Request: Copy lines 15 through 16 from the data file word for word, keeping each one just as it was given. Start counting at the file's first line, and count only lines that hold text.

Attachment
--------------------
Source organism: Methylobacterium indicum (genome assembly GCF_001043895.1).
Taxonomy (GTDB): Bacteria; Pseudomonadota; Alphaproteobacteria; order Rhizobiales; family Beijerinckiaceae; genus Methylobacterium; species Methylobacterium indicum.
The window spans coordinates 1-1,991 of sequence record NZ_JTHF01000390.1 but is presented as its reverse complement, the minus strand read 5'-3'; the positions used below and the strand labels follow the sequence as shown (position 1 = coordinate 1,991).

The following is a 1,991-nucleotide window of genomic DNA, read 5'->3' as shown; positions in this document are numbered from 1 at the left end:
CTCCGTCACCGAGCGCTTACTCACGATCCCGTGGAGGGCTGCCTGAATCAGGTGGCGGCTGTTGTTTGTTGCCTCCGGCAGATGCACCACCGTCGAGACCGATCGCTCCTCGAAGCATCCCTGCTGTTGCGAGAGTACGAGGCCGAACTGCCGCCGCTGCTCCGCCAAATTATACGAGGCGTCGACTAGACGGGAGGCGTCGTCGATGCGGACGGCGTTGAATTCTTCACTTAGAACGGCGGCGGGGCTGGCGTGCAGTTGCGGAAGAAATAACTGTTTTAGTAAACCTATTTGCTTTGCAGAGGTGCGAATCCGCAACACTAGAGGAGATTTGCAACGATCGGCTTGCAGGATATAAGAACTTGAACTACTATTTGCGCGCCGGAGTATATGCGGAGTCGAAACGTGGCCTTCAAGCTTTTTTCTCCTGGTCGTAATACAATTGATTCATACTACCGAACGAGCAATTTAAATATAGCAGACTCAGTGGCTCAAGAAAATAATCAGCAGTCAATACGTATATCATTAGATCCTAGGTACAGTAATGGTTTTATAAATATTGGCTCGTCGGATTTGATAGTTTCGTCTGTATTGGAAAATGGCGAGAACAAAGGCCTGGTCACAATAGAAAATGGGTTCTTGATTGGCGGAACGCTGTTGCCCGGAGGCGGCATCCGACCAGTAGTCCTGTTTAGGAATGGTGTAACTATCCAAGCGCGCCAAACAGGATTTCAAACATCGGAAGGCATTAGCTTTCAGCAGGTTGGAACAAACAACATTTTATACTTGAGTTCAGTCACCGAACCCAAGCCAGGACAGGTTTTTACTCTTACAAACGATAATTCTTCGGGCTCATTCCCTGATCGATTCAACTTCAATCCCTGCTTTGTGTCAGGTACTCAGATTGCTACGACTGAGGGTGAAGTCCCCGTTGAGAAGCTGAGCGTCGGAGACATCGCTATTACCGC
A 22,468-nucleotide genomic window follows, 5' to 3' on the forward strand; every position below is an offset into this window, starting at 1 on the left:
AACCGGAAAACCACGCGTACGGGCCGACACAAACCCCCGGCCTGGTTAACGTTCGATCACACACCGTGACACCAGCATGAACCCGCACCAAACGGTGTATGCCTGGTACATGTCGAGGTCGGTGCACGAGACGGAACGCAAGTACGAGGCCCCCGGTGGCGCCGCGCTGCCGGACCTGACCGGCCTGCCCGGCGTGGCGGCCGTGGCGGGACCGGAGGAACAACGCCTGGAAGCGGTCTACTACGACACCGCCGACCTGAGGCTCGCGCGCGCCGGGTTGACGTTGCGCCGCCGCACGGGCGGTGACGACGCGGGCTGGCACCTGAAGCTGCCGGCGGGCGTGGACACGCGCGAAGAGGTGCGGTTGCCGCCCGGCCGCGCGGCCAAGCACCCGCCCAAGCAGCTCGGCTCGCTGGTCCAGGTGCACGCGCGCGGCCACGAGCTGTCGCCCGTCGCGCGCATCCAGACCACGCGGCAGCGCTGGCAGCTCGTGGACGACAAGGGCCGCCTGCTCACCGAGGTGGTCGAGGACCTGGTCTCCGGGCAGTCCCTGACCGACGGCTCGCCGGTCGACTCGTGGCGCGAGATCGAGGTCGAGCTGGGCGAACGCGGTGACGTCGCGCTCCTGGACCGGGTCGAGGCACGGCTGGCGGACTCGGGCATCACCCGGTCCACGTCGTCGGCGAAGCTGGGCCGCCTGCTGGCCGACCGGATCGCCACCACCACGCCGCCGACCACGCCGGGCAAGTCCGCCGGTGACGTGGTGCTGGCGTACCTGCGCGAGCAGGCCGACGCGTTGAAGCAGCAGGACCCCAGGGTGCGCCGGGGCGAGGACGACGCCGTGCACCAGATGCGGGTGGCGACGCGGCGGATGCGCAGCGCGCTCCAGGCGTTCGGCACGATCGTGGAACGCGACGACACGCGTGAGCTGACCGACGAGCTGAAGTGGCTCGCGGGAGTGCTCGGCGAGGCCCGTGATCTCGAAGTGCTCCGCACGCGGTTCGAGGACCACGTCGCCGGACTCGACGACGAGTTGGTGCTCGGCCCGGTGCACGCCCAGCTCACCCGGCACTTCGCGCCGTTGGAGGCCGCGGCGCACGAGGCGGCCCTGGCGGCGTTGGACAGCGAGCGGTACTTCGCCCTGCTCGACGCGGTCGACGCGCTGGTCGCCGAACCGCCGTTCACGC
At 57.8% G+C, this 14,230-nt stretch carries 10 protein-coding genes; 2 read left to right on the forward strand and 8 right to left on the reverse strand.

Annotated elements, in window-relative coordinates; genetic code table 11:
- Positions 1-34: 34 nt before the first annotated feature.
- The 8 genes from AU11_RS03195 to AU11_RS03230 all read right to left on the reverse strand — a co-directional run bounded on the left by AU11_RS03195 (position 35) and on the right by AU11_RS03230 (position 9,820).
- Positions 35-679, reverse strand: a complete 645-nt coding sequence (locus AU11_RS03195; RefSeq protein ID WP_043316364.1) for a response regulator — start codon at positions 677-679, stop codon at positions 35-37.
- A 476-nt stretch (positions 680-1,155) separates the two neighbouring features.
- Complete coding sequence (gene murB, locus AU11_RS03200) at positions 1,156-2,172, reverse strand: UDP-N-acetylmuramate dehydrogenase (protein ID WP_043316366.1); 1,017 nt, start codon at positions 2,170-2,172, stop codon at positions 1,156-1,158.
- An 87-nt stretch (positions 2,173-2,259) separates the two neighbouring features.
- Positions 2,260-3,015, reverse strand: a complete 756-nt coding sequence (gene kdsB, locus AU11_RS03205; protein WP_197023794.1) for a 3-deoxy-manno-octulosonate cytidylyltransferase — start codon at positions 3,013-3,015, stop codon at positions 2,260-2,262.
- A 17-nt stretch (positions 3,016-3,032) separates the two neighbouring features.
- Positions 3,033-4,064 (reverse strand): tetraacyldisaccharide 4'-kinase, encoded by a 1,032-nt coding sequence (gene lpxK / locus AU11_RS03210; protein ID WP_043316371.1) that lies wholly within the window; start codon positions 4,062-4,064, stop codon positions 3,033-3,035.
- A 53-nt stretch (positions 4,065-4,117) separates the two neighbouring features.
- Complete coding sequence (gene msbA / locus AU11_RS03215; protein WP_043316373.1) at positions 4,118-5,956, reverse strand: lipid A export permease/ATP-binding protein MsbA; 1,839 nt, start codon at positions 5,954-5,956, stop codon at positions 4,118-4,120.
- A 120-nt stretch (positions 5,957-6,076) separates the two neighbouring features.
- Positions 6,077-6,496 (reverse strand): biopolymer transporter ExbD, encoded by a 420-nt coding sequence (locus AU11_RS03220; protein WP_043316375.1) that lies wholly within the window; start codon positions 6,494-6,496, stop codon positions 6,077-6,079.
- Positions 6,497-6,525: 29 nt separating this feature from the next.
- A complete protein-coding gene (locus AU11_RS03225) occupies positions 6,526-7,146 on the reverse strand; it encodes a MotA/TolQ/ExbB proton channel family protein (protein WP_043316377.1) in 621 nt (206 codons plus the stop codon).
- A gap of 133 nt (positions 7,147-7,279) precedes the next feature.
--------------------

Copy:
- An 87-nt stretch (positions 2,173-2,259) separates the two neighbouring features.
- Positions 2,260-3,015, reverse strand: a complete 756-nt coding sequence (gene kdsB, locus AU11_RS03205; protein WP_197023794.1) for a 3-deoxy-manno-octulosonate cytidylyltransferase — start codon at positions 3,013-3,015, stop codon at positions 2,260-2,262.